A dog with a missing paw, another with fur so matted it had to be shaven and a tiny two-week old puppy who was the only survivor in a litter.
These dogs and about 10 others made a stop to the parking lot at Arizona Mills mall Thursday evening to be handed to foster parents after they were taken Wednesday from an elderly couple's rural home near Tucson.
About 800 small dogs were found in filthy conditions.
"I was overwhelmed and about as emotional as I've ever been," said President and co-founder of local non-profit Arizona Chihuahua Rescue, Barbera Rabe. "I don't know why they did that."
Rabe, who held a pudgy chihuahua with no teeth, said she will foster some of the dogs for at least two weeks until they can be adopted out to the public.
More than 90 dogs - Chihuahuas, terriers, Pomeranians and mixed breeds - have been brought up to the Valley from the Tucson area and the non-profit group is traveling down again on Saturday to pick up more dogs, said Melissa Gable, an Arizona Chihuahua Rescue volunteer. Seventeen dogs are currently in the hospital and volunteers have discovered many are also sick or pregnant.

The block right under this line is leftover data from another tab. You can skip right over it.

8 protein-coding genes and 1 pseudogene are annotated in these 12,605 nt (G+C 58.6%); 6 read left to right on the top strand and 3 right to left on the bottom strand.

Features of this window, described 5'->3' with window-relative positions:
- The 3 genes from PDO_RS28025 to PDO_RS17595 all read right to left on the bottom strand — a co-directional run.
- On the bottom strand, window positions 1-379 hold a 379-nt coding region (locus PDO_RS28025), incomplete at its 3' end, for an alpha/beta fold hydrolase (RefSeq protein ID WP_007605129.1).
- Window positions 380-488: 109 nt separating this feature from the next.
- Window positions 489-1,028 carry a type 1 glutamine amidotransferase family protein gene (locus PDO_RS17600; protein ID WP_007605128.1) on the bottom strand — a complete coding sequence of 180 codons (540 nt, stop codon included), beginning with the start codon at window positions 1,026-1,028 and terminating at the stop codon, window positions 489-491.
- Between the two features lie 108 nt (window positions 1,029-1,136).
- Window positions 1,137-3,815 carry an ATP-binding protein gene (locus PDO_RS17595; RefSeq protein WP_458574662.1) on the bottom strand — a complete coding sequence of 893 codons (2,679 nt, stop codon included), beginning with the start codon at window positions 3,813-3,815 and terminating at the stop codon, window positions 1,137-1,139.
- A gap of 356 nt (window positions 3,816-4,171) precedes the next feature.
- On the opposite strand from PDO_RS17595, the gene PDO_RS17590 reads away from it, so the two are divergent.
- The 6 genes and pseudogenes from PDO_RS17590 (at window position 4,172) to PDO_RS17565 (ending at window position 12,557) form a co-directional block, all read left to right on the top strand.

Jenny Rose, a spokeswoman for the Humane Society of Southern Arizona said on Wednesday that the dogs were kept in a triple-wide mobile home that was littered with urine and feces. The dogs were surprisingly in decent shape, officials said.
Arizona Chihuahua Rescue's more than 20 members will foster as many dogs as they can and then find volunteers to foster the rest. Those who are interested in temporarily caring for the dogs must go through an application process, said Amy Hatcher.
After the dogs are observed and treated for at least two weeks, the organization will post photos and information on the animals and allow the public to adopt them for $150 to $250.
Hatcher said the group doesn't profit off the adoption fees, because they often spend thousands on medical treatments.
To make a donation of puppy food, doggie formula or other help, visit Arizona Chihuahua Rescue at www.azchihuahuarescue.org/ or call (480) 844-2447.
The Associated Press Contributed To This Report.